Over the past few years, the United States has seen a growing acceptance of psychedelic mushrooms. Since 2019, two states and a variety of cities and towns across the country have moved to decriminalize psilocybin, the psychoactive compound found in the mushrooms. In Massachusetts, six communities have joined the movement, with Salem being the most recent, after the City Council approved a measure to decriminalize psilocybin containing fungi last month. Lawmakers on Beacon Hill are even contemplating decriminalizing the substance at a statewide level, with bills to do so introduced into the Massachusetts House and Senate this past January. Many supporters of the effort say the mushrooms have a therapeutic effect that could be used in a variety of ways to treat mental illnesses such as anxiety, depression and addiction. To help us get to the bottom of how psychedelic mushrooms affect us, GBH's All Things Considered host Arun Rath spoke with Dr. Peter Grinspoon, a psychedelics educator, cannabis specialist and instructor in medicine at Harvard Medical School.

Arun Rath: So, studies on using psychedelics therapeutically have taken off in recent years, and we hear some pretty dramatic testimonials, anecdotally. Can you first give us a sketch of what we now know about the therapeutic potential of psilocybin mushrooms?

Dr. Peter Grinspoon: Well, the mushrooms, of course, have been used therapeutically for thousands of years by many indigenous cultures, and there was quite a bit of research in this country until the war on drugs got in the way. We've had about a 50 year hiatus in the research, but recently, over the last 10 years, there's been an explosion of interest in studying the therapeutic potential of psychedelic mushrooms or psilocybin, and also MDMA, ketamine, other psychedelic substances. The studies have been remarkable and I don't think anything's definitive yet. We're still in the process of learning about this, but for example, treatment resistant depression is one of the cruelest conditions that someone could be afflicted with. It means you've been resistant to at least three different antidepressants with no benefit. The mushrooms and other psychedelics seem to have potential for exactly these types of extremely difficult to treat conditions. So, the psychiatric community is on fire, the activist community is on fire. Everybody's very, very excited to get these medications, not just legal, but legal, accessible and affordable.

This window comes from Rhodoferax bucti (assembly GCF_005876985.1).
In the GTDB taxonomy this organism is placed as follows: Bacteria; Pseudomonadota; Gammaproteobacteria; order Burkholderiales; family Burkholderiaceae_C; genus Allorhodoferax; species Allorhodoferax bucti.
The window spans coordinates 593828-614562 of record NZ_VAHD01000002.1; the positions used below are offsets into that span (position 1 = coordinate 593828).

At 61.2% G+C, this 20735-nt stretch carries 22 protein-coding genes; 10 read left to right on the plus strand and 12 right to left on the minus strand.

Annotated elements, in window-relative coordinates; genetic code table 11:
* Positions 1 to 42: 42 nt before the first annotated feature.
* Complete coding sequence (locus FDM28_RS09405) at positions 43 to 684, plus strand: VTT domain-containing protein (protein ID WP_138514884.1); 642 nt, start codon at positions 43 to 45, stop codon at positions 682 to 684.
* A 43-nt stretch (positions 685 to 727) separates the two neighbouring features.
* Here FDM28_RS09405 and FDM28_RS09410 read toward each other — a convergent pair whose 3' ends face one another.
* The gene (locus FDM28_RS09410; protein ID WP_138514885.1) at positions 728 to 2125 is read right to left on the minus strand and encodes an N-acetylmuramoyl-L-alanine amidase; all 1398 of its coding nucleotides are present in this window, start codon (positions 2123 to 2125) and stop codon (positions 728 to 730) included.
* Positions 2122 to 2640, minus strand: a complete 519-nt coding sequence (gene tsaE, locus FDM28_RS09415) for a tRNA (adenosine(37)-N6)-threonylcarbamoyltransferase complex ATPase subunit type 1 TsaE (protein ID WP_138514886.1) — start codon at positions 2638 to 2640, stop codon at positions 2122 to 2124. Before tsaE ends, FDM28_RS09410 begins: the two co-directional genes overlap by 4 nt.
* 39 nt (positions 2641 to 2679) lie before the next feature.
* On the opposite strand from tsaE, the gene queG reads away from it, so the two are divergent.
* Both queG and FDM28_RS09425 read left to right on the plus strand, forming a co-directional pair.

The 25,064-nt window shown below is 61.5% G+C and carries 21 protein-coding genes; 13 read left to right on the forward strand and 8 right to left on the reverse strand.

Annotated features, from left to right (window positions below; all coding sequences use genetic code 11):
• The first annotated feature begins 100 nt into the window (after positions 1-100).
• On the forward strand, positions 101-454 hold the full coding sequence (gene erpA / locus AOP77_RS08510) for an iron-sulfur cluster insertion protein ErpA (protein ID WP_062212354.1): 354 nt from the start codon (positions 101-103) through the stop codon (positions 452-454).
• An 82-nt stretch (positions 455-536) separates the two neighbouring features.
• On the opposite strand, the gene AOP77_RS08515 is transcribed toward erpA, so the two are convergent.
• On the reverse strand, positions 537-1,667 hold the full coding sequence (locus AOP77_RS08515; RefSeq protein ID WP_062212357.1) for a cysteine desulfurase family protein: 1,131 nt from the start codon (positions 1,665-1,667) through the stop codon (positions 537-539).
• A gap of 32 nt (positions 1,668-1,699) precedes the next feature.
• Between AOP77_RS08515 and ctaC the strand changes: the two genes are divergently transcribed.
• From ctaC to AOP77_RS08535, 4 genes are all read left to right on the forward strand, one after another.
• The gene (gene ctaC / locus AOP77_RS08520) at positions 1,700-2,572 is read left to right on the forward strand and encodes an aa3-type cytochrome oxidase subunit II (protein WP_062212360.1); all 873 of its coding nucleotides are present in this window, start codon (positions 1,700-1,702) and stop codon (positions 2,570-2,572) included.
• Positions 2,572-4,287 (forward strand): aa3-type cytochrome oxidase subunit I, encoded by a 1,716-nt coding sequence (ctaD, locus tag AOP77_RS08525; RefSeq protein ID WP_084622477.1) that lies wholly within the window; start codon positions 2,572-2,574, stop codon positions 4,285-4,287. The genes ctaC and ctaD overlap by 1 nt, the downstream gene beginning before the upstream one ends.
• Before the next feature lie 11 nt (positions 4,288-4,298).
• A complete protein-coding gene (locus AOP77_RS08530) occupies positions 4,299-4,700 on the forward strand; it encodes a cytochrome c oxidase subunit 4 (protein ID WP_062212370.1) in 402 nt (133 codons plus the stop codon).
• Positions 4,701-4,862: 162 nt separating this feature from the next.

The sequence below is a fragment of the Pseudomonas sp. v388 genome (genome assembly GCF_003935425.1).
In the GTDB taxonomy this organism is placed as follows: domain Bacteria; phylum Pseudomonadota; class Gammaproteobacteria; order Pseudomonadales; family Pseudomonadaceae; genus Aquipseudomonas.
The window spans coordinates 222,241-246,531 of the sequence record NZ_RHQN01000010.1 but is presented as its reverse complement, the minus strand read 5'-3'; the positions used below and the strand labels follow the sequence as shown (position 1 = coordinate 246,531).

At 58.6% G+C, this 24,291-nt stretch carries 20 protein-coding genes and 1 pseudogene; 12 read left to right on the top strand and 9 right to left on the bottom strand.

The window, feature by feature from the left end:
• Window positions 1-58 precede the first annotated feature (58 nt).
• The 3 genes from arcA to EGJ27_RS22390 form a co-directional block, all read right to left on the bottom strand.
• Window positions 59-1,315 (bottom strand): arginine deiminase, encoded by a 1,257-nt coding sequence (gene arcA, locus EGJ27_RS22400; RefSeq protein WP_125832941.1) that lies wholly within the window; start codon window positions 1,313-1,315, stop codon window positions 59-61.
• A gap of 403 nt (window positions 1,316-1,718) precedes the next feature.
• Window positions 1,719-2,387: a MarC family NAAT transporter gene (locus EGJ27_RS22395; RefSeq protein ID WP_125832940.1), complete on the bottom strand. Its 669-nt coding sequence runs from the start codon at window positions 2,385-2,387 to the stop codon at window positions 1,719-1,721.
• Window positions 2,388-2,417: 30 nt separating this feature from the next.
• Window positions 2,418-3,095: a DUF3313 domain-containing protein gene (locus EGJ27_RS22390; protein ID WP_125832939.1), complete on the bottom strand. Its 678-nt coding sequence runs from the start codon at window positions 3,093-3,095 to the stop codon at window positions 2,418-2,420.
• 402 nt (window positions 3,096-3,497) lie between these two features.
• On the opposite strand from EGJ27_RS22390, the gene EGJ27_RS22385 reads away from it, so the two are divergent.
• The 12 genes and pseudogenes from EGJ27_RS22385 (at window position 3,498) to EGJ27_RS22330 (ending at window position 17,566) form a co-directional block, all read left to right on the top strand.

Rath: Could you talk also about the risks if, say, someone were to ingest psilocybin outside of a formal therapeutic context? I think we know there can be bad outcomes, right?

Dr. Grinspoon: Yeah, there certainly could be bad outcomes even within a therapeutic context. It's hotly debated if mushrooms should be legal to do with a psychiatrist or if it should be for people walking around in the woods with their friends, doing it responsibly with a trip sitter, someone who's not using the mushrooms. It's hotly debated whether they even need to be strictly in a therapeutic context. The advantage of a therapeutic context, of course, is that there's medical professionals and personnel in case there is a bad outcome. Those outcomes mostly have to do with anxiety. The most important thing with many of these psychedelics is set and setting, making sure you're in a peaceful, relaxed state of mind and nobody's asking you to be responsible for anything stressful. You [need to] pay attention to set and setting, and if also be reasonable about the dosage, you don't want to take what's called a heroic dose of mushrooms. That can be very disorienting. The main adverse effects can be anxiety and rarely, psychedelics can trigger psychosis, but generally that's extremely rare. The main concern is anxiety attacks and panic attack. Certainly no one would question the utility of being in a therapeutic venue because then you could have a safety backup. But again, many people believe that these things are not that dangerous. In the big picture, people can learn to use them safely and they shouldn't strictly be restricted to medical context.

Rath: With the current legal classification, outside of participating in one of these sanctioned studies, are qualified therapists or others able to obtain or prescribe psilocybin for their patients?